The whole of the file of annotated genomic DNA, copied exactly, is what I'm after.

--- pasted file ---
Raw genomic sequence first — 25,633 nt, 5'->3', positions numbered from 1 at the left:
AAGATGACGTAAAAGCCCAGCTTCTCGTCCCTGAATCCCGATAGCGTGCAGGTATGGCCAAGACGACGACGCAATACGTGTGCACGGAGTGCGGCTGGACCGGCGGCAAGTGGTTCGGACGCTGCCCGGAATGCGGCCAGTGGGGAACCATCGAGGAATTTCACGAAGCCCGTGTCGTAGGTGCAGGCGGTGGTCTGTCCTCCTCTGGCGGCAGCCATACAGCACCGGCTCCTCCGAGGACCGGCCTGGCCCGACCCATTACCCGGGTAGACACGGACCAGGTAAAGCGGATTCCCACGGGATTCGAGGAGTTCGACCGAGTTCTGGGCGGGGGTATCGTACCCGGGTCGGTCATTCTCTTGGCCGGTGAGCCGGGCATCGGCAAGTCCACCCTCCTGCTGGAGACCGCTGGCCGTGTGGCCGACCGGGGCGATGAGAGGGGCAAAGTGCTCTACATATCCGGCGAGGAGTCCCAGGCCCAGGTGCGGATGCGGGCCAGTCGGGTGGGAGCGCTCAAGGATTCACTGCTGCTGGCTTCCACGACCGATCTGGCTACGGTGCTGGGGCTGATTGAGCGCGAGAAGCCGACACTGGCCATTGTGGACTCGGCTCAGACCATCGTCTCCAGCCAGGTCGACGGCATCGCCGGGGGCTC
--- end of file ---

Raw genomic sequence first — 25,633 nt, 5'->3', positions numbered from 1 at the left:
AAGATGACGTAAAAGCCCAGCTTCTCGTCCCTGAATCCCGATAGCGTGCAGGTATGGCCAAGACGACGACGCAATACGTGTGCACGGAGTGCGGCTGGACCGGCGGCAAGTGGTTCGGACGCTGCCCGGAATGCGGCCAGTGGGGAACCATCGAGGAATTTCACGAAGCCCGTGTCGTAGGTGCAGGCGGTGGTCTGTCCTCCTCTGGCGGCAGCCATACAGCACCGGCTCCTCCGAGGACCGGCCTGGCCCGACCCATTACCCGGGTAGACACGGACCAGGTAAAGCGGATTCCCACGGGATTCGAGGAGTTCGACCGAGTTCTGGGCGGGGGTATCGTACCCGGGTCGGTCATTCTCTTGGCCGGTGAGCCGGGCATCGGCAAGTCCACCCTCCTGCTGGAGACCGCTGGCCGTGTGGCCGACCGGGGCGATGAGAGGGGCAAAGTGCTCTACATATCCGGCGAGGAGTCCCAGGCCCAGGTGCGGATGCGGGCCAGTCGGGTGGGAGCGCTCAAGGATTCACTGCTGCTGGCTTCCACGACCGATCTGGCTACGGTGCTGGGGCTGATTGAGCGCGAGAAGCCGACACTGGCCATTGTGGACTCGGCTCAGACCATCGTCTCCAGCCAGGTCGACGGCATCGCCGGGGGCTC